This half milkshake, half Gin Fizz concoction was named after the New Orleans bartender who created it in 1888, Henry Charles Ramos. The original saw silky smooth cream and orange flower put a new spin on the fizz. In that transformative vein let’s look to Dead Rabbit’s rendition, which brings leaves and nuts into the fold and replaces lemon with lime. The Pistache Fizz is: eucalyptus tincture, pistachio syrup, green tea-infused Tanqueray, egg white, cream, lime juice and soda. 

37: Bramble 

Not many drinks invented in the 1980s made it into the next century but this blackcurrant and gin mix is the best-selling classic in two of our bars and regularly sold in seven. Where else to get a recipe than Edinburgh hot spot and World’s 50 Best Bars six-timer, Bramble. It opts for Hayman’s London Dry Gin, lemon juice, sugar syrup and Merlet Crème de Mures. 

36: Bellini

This is one of the few unserious drinks you are likely to find in a serious cocktail bar. In Italy peach-marinated wine is a traditional thing, so the Bellini draws on this combination, though not always with fresh peaches. We won’t bother with a recipe, as there are only two ingredients. We will bother to say in 9% of bars this was a top-ten classic and in two bars the top seller. 

35: Vodka Martini

Bartenders at the W50BB tend to be on the gin team when it comes to Martinis. So the vodka version, aka Kangaroo and Vodkatini, takes a subordinate role. But if you’re a vodka drinker, this is the best way to get at your poison – with only a little vermouth as resistance. Try Duke’s White Truffle Martini: Chase vodka, Sacred Distillery dry vermouth and an olive stuffed with cheese marinated in truffle vodka. 

34: Vesper

With the Dry Martini and the Vodka Martini both in this list, their lovechild, the vodka-gin-based Vesper is something of a vote cannibal. Still, the Vesper is up five places on last year. Bangkok bar Vesper makes a Silver Vesper with Tanqueray, Ketel One, “Italian aperitif” and orange bitters. Sadly it is not its number one tipple. 

33: Sidecar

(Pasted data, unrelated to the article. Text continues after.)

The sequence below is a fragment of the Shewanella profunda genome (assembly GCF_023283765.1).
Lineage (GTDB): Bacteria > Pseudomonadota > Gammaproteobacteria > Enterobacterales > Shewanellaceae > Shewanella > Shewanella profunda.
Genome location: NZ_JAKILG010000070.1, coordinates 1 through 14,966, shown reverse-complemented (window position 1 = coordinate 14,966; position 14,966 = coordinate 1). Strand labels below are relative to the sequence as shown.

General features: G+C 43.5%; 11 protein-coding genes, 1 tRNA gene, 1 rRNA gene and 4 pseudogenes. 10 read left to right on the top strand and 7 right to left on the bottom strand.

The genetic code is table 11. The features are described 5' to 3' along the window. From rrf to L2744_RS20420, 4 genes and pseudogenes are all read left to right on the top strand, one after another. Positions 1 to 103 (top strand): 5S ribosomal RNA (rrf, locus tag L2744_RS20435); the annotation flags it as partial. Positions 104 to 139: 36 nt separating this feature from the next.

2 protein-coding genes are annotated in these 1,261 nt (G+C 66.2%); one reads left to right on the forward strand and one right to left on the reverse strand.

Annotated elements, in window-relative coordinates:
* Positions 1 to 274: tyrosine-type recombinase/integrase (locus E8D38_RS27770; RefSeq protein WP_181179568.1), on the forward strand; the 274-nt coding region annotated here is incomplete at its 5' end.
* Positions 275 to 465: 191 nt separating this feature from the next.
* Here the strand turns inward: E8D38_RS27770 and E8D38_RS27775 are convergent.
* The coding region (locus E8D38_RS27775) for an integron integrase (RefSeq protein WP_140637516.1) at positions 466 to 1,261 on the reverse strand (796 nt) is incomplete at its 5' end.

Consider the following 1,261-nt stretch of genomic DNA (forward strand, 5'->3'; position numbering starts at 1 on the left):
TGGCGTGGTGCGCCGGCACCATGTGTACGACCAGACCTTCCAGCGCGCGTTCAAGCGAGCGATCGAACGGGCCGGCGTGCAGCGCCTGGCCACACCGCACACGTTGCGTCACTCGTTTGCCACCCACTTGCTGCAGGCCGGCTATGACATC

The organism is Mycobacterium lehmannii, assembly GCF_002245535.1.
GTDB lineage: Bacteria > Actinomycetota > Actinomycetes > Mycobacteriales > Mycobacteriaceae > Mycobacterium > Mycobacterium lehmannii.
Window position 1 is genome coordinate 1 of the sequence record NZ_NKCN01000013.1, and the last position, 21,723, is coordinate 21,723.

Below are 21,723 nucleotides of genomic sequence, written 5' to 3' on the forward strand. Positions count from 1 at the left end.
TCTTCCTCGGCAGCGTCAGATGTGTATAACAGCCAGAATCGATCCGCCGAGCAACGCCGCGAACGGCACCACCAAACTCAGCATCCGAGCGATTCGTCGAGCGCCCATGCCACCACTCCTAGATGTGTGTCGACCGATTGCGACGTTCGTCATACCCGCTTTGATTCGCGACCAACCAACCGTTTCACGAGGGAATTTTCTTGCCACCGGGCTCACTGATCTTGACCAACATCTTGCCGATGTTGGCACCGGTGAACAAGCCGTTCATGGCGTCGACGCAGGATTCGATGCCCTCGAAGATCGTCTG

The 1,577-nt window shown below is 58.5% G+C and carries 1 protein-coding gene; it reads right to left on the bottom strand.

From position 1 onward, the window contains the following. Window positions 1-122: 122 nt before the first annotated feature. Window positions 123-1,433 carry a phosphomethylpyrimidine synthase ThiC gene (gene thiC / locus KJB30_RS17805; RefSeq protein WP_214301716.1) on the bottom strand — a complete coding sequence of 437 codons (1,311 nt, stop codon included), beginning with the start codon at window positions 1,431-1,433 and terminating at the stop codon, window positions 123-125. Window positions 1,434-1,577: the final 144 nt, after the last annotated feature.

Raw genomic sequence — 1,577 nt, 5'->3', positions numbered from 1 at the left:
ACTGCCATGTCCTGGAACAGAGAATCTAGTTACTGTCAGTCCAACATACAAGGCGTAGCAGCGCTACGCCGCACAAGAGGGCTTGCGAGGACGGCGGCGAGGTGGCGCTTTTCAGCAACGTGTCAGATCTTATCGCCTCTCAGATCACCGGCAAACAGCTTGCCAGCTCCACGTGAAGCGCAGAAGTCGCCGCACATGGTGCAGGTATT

Overtaking the Brandy Julep this year, the Sidecar is the second most likely brandy classic at the world’s best bars. The original was popular in France in the ’20s and first introduced in London by a man called Mr McGarry, no relation to the co-author of The Dead Rabbit Drinks Manual, from which we found this information. It was made simply from cognac, triple sec and lemon juice. 

32: Clover Club

This pink-hued pre-Prohibition classic was invented in Philadelphia and is a top-10 favourite of 10% of the world’s top bars, according to our poll. Julie Reiner’s Brooklyn bar Clover Club – which is a five-time member of the World’s 50 Best Bars all-time – is, of course, named after the drink. The Brooklyn bar uses gin, dry vermouth, raspberry, lemon juice and egg white. But this is a fairly standard recipe that they’d be happy to throw together in most of the world’s best bars.

31: Zombie

Tiki demigod Don the Beachcomber’s drink of the living dead is the Zombie, which is alive and kicking at the world’s best bars. Four bars said it was their top-selling classic. Let’s take the recipe from tiki Mecca Smuggler’s Cove: Jamaican, demerara and Puerto Rican rums, grapefruit and lime juice, cinnamon syrup, falernum, grenadine, Angostura bitters, drops of Pernod and a mint sprig.   

30: Amaretto Sour

Unexpectedly, the almondy Amaretto Sour is the no.1 best-selling classic at four of the 100 bars we spoke to. Indeed, a third of bars said that it was sold regularly and was their top serve. As an approachable sweet-sour drink, it’s a crowd pleaser and also flexible enough for modern twists. Bourbon gives the drink a little more power, but in its original form it is two shots of amaretto, lemon juice and egg white, while Angostura bitters are optional.

29: Pimm’s Cup

James Pimm’s fruit and gin liqueur was first made in 1823 and has since become part of the UK’s drinking furniture. However, as subsequent owners have systematically downgraded the abv of the liqueur which forms the base of the broader cocktail, it has fallen a little out of the premium space of bartenders’ thinking. In The PDT Cocktail Book, Jim Meehan makes his with Pimm’s No.1 Cup, lemon juice, simple syrup and muddled cucumber slices, topped with ginger ale.

28: Tom Collins 

This age-old lemon and gin drink is about the most refreshing libation around. Most Tom Collins these 
days are children of the gin house pour, which at the world’s best bars is most likely to be Tanqueray or Beefeater. Traditionalists insist the original recipe called for Old Tom gin (hence the name) and at Beaufort Bar, in this year’s World’s 50 Best Bars, the ’tenders have been known to use Jensen’s Old Tom as the principal part of their Tom Collins recipe. 

27: Espresso Martini

Dick Bradsell made the first – for a customer who wanted a drink that would “wake her up and fuck her up”. But the Espresso Martini also arouses and nullifies the senses at the world’s best bars, with 12% listing it among their regular roster. In two bars it is the top-selling classic. 50 Best Academy member Tristan Stephenson, from Worship Street Whistling Shop, has written a book on coffee. He says: “I hate the practice of adding coffee liqueur to an Espresso Martini. You’re effectively making a coffee liqueur from scratch, so best to let the actual coffee sing loudest.”